Hudson — The late 1920s and early 1930s were eventful years in Cleveland Indians history, even if the team wasn’t winning big. Municipal Stadium opened while League Park survived. Pitching legend Bob Feller made his debut as a teenager. Indians games started being broadcast on the radio.
Baseball historian Scott Longert will discuss those topics, which are part of his latest book, “No Money, No Beer, No Pennants: The Cleveland Indians and Baseball in the Great Depression.” The book is available at book stores and at amazon.com.
Longert is scheduled to speak Oct. 25 at 7 p.m. at the Hudson Library & Historical Society. For reservations, call 330-653-6658.
Longert, a life-long Indians fan, said the book spans late 1927, when Alva Bradley bought team, through 1936, the year Feller made his debut with the Indians at age 17.
“It’s a story about how folks were able to survive during the Depression, about baseball and America,” he said. “It shows the American spirit.”
Longert said even during the Depression, the Indians had “a loyal core of 3,000 to 4,000 fans.”
“Attendance was definitely down, but they still had fans show up,” he said. “The Indians had to cut salaries right and left to keep the franchise flowing.”
A highlight was the building of Municipal Stadium, where the Indians began playing in July of 1932. It seated about 78,000 fans back then.
Interestingly, Longert said while Municipal Stadium was being constructed, a local citizen filed a lawsuit to stop it from happening.
“He thought the lakefront was set aside for health and relaxation for the general public,” he said. “He took the case to the Ohio Supreme Court. So one guy held up the building from being finished for more than a year.”
After the 1933 season, Bradley’s Indians began playing most of their games at League Park, the team’s previous home which seated about 22,000 fans, while Municipal Stadium was only used for occasions like when the powerful New York Yankees came to town and a larger facility was necessary.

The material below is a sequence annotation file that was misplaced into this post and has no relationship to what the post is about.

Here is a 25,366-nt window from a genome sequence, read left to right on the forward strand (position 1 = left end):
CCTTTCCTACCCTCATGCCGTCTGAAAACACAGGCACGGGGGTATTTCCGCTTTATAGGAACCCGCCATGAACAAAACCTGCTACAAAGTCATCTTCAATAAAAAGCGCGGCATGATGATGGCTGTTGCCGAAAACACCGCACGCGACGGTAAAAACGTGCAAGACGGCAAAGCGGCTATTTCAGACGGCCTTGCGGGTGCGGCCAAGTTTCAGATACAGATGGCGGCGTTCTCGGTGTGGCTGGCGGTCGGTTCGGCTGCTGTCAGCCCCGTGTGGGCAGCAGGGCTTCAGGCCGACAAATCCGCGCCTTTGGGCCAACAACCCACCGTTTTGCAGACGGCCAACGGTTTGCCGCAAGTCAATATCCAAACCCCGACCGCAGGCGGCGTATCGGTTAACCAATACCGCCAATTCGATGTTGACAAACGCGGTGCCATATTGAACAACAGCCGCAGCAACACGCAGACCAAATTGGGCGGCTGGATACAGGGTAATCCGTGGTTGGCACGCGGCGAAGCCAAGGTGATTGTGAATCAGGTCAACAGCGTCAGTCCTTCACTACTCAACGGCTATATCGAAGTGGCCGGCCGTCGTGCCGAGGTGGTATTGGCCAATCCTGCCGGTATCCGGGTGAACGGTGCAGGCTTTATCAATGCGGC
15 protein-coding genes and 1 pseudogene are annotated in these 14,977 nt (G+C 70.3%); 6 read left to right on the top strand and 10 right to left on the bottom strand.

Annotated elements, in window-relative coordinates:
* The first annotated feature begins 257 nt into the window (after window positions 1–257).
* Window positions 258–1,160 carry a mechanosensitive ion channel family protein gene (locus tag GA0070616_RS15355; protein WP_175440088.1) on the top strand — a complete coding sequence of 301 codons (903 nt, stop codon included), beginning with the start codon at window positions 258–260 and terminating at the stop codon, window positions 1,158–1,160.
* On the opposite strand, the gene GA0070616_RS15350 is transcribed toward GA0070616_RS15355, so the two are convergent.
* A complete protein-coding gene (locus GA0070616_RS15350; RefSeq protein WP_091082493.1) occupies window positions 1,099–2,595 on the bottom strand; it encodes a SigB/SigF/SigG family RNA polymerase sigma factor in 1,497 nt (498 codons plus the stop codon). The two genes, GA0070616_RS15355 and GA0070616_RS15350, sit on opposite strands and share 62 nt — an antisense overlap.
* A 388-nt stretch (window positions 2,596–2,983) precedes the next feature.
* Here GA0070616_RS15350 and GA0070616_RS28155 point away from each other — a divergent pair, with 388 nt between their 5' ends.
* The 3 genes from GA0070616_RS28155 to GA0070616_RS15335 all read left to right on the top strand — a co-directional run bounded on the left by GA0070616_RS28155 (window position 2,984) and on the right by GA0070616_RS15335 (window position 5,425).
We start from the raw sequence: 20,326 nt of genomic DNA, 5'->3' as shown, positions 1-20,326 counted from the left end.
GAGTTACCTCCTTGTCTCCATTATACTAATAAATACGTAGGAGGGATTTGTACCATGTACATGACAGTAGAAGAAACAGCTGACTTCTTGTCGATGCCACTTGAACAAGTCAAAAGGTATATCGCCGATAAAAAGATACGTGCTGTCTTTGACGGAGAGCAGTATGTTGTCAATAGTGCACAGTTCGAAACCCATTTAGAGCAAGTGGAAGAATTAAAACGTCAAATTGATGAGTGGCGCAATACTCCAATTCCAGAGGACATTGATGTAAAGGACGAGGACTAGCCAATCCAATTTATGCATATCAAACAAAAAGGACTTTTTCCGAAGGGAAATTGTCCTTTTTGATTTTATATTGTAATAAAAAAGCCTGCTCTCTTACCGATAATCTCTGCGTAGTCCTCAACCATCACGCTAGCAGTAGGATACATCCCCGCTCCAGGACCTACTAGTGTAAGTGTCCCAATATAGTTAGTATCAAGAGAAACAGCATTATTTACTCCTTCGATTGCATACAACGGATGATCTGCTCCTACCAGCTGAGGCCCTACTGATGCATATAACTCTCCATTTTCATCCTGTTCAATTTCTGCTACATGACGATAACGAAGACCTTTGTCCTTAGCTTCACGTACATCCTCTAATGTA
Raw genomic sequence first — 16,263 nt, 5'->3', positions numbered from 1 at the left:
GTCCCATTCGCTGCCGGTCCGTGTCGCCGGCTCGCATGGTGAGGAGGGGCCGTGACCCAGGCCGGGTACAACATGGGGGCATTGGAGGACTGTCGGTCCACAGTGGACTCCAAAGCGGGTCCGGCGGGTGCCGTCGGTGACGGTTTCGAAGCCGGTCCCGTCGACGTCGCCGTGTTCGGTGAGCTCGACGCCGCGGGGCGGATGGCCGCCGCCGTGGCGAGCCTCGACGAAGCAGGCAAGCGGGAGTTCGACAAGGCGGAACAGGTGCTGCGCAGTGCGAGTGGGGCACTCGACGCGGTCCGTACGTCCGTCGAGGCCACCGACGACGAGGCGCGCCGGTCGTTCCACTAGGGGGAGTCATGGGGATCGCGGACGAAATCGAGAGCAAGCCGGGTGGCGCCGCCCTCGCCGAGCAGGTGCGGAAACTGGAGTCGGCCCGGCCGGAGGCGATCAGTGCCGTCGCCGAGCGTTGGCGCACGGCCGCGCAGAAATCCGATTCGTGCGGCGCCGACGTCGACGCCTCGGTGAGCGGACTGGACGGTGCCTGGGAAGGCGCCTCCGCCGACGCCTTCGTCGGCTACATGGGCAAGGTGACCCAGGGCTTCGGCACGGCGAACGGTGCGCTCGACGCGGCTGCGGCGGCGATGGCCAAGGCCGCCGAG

“Bradley didn’t think he could make any money at Municipal Stadium,” he said.
The Indians returned to Municipal Stadium on a full-time basis starting with the 1947 season.
Longert said there were other notable events during that era.
In 1928, WTAM radio began broadcasting Indians games with Tom Manning serving as the announcer. Manning had previously been the first public address announcer at Tribe games, shouting out the names of the players into a large megaphone.
In 1932, WHK radio acquired the Indians contract and Jack Graney, a former Indian, became the first ex-player to become a radio announcer for big league club.
“Wideman’s Soda had contests where if you sent in the most pop bottle caps, you got to go to the World Series with Jack Graney,” Longert said.
The legendary Feller, who never pitched in the minor leagues, made his big league debut in the summer of 1936. He had not yet started his senior year of high school, but he was already dazzling the baseball world.
Another Indians standout during that time was center fielder Earl Averill, who wound up in the National Baseball Hall of Fame and had his uniform No. 3 retired by the team.
“Averill was a tremendous ballplayer,” Longert said. “He was really a superstar, but he played in the shadow of guys like Babe Ruth and Lou Gehrig.”
Other top Cleveland players of that era, including pitchers Mel Harder and Wes Ferrell, and first baseman Hal Trosky, “were all interesting guys,” he said.
Also, all-time great pitcher Walter Johnson managed with Indians from 1933-35 after his playing career was over.